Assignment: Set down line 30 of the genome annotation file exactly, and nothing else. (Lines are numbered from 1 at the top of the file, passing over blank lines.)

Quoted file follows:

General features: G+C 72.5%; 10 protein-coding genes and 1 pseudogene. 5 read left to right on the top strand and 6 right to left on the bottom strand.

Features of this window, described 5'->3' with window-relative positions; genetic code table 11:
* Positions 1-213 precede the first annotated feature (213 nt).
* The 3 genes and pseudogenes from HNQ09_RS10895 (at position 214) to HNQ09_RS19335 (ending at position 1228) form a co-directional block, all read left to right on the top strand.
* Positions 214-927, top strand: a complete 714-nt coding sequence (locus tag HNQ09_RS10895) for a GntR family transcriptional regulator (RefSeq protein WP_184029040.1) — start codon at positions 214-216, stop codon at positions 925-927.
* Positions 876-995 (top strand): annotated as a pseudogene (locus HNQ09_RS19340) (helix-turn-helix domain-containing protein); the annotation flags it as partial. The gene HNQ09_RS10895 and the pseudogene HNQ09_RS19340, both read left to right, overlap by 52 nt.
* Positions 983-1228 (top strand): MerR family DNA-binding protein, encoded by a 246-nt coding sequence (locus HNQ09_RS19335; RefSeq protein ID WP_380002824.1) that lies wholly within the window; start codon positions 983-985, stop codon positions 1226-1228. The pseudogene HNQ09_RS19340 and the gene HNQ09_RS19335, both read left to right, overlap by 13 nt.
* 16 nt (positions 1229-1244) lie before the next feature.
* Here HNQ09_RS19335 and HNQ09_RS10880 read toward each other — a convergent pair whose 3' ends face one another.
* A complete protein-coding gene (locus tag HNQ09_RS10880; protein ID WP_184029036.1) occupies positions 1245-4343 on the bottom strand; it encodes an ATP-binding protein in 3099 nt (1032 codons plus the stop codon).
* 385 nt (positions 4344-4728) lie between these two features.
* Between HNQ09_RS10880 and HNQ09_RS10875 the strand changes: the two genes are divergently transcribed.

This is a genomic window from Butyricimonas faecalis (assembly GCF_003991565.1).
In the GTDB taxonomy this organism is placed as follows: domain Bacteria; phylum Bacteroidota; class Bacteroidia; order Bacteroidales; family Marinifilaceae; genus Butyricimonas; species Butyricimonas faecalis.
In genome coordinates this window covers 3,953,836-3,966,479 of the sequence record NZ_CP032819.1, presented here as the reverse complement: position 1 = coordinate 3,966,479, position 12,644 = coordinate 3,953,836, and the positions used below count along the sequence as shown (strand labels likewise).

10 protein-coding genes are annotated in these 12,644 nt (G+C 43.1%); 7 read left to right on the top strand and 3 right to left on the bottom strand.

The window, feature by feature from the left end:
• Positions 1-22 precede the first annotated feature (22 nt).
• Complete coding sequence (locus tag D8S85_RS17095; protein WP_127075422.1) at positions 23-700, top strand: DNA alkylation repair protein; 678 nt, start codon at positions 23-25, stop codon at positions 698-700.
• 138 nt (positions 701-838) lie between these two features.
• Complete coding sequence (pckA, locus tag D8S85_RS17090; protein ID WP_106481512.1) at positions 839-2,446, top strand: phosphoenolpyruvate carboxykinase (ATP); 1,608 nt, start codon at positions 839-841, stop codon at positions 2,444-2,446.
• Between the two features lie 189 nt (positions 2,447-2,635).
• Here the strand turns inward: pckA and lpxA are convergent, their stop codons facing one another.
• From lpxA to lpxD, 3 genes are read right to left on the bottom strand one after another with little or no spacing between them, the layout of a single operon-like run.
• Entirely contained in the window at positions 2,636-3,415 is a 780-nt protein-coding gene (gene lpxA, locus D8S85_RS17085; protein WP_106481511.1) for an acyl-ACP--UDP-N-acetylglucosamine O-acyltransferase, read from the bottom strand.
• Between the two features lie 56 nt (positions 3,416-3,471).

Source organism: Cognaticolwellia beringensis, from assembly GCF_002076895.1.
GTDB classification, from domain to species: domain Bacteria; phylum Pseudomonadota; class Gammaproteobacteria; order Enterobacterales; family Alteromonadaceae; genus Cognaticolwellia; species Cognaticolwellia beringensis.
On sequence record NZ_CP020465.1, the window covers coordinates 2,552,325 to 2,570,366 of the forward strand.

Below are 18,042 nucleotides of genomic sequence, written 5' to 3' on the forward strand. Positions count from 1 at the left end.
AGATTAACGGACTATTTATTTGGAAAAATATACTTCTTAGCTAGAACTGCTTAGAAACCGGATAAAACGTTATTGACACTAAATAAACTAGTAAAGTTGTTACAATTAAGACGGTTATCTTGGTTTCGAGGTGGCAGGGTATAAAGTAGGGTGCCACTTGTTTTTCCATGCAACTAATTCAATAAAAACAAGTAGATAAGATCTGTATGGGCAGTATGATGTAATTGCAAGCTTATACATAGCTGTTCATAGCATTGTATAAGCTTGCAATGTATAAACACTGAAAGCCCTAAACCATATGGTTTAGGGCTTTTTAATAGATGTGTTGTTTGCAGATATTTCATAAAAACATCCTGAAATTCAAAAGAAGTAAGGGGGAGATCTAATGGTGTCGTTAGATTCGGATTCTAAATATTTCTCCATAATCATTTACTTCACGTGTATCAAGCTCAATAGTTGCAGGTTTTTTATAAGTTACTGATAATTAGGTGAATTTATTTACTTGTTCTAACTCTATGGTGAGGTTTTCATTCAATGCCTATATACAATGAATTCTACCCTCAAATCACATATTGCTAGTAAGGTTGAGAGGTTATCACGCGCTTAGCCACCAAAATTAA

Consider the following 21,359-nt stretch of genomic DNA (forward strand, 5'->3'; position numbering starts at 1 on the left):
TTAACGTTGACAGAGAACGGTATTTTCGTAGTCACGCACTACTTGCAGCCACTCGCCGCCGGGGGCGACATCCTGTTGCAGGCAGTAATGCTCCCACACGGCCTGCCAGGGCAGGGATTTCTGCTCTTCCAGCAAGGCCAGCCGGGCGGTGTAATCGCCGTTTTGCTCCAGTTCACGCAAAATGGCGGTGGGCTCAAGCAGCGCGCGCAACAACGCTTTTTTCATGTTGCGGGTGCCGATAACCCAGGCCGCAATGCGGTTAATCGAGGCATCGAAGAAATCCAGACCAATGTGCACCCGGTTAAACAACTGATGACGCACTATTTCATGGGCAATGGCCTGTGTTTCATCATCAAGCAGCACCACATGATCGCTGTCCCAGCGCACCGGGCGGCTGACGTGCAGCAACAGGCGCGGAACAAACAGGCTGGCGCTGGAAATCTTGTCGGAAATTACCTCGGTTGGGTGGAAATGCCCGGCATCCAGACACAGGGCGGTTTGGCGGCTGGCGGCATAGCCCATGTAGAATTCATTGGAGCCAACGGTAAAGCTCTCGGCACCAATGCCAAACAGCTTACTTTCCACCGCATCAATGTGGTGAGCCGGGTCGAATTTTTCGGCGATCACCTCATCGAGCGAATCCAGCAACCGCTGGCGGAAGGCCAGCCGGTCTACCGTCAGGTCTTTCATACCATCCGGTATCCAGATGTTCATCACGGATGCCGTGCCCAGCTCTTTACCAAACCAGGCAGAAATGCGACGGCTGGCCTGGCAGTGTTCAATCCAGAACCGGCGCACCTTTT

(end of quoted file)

Below are 18,042 nucleotides of genomic sequence, written 5' to 3' on the forward strand. Positions count from 1 at the left end.